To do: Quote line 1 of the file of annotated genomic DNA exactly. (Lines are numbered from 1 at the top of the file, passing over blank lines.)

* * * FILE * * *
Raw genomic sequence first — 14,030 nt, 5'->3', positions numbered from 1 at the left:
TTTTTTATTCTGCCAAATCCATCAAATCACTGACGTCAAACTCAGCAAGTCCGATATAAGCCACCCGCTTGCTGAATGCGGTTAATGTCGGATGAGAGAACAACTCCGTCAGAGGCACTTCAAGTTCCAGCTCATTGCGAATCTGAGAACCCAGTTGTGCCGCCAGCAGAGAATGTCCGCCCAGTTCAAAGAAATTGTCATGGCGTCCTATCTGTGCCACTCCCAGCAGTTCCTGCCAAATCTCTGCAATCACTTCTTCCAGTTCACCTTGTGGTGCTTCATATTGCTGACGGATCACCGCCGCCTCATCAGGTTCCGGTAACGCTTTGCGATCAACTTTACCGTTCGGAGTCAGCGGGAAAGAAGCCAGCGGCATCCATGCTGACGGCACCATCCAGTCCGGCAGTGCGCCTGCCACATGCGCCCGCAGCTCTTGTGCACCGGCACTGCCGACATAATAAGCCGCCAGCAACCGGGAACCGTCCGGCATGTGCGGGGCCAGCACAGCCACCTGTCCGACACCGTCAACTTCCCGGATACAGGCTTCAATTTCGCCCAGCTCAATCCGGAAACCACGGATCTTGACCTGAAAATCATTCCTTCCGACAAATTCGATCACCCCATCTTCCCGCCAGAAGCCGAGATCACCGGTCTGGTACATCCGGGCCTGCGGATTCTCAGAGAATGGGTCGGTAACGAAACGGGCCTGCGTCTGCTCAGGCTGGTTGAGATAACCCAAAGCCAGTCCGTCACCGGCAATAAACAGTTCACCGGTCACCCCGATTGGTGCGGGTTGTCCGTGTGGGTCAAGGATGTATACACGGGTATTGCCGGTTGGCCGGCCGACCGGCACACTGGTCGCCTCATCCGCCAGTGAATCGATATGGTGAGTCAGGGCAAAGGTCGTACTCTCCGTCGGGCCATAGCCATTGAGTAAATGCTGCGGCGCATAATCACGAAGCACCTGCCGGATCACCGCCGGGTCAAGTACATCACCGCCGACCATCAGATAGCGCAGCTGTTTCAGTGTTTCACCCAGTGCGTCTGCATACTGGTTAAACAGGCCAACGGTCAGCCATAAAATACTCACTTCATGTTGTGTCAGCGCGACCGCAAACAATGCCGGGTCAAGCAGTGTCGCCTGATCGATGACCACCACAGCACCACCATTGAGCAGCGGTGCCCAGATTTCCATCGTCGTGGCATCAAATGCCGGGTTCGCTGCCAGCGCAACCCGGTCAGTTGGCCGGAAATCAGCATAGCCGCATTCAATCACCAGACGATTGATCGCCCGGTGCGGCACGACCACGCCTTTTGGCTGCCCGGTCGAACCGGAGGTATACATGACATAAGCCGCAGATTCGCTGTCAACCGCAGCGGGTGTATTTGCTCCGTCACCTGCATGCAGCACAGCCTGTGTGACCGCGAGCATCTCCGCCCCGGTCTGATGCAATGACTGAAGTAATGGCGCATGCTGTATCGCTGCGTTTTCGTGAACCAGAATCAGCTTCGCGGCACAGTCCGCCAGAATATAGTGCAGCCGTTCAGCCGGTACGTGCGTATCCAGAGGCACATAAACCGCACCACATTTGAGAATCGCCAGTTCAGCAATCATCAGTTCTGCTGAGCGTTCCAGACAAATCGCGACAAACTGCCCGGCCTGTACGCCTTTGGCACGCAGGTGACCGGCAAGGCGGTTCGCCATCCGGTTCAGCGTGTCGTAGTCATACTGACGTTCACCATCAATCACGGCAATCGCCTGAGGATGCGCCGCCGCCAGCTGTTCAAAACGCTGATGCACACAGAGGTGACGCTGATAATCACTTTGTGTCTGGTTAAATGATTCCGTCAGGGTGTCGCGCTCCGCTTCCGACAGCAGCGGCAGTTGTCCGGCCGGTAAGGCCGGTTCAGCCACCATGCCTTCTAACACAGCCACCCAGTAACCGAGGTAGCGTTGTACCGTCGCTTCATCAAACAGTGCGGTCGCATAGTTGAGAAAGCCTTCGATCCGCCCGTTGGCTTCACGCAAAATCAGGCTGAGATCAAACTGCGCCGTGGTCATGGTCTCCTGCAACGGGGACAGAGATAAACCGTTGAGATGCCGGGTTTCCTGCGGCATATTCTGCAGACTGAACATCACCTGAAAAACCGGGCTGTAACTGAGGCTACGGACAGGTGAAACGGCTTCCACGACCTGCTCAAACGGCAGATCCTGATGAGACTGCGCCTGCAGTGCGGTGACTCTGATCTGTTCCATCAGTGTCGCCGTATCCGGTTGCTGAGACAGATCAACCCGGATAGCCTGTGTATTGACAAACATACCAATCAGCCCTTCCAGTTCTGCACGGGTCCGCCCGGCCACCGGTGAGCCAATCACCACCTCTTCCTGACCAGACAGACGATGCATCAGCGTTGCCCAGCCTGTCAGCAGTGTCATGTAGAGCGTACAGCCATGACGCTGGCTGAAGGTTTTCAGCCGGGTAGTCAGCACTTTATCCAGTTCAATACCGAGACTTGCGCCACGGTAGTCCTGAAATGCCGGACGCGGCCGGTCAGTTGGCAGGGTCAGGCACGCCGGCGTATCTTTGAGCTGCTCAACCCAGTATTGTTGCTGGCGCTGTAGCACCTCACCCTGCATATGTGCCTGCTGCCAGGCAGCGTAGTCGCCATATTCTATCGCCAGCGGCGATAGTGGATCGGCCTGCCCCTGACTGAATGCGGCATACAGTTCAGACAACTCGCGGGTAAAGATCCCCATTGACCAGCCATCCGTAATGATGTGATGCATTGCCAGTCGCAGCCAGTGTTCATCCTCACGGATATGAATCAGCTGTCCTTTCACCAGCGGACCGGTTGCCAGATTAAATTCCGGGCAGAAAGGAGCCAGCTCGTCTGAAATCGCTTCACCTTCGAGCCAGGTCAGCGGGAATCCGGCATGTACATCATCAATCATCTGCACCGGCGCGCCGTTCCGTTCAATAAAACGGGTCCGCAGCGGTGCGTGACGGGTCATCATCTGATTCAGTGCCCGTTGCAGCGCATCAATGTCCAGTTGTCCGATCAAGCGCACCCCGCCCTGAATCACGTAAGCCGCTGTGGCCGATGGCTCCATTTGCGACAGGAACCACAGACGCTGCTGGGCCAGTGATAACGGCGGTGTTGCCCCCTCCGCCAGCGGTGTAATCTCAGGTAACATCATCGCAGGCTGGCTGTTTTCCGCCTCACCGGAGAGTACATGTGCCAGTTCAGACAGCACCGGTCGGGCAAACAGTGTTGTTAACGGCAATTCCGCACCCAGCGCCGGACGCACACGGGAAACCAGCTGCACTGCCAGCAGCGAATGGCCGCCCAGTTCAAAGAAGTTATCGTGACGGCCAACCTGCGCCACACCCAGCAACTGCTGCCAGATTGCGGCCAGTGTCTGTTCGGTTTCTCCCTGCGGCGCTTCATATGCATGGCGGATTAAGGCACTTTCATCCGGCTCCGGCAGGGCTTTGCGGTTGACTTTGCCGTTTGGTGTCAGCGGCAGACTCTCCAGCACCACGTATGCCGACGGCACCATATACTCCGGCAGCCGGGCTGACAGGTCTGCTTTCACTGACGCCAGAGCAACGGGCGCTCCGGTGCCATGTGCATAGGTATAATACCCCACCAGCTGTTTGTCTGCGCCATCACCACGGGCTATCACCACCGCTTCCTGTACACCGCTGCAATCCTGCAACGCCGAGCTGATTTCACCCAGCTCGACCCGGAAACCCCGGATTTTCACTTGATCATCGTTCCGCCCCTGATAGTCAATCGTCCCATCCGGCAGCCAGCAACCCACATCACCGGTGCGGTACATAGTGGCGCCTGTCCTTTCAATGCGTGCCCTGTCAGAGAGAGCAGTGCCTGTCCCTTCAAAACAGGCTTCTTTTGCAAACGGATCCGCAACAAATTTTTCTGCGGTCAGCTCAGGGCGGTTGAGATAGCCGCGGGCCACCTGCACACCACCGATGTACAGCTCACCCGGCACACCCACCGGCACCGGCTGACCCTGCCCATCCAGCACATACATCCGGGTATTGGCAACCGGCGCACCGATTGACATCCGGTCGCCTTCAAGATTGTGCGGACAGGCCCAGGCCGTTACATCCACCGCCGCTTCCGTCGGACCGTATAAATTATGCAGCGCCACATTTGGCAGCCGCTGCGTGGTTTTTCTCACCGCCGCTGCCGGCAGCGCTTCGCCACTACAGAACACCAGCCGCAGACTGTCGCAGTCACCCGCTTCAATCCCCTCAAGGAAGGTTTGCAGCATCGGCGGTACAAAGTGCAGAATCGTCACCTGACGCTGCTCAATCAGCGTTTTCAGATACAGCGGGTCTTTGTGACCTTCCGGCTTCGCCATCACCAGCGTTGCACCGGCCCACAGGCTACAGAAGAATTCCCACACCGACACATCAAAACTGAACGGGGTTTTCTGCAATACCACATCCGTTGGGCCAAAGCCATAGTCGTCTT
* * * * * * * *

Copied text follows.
Raw genomic sequence first — 14,030 nt, 5'->3', positions numbered from 1 at the left: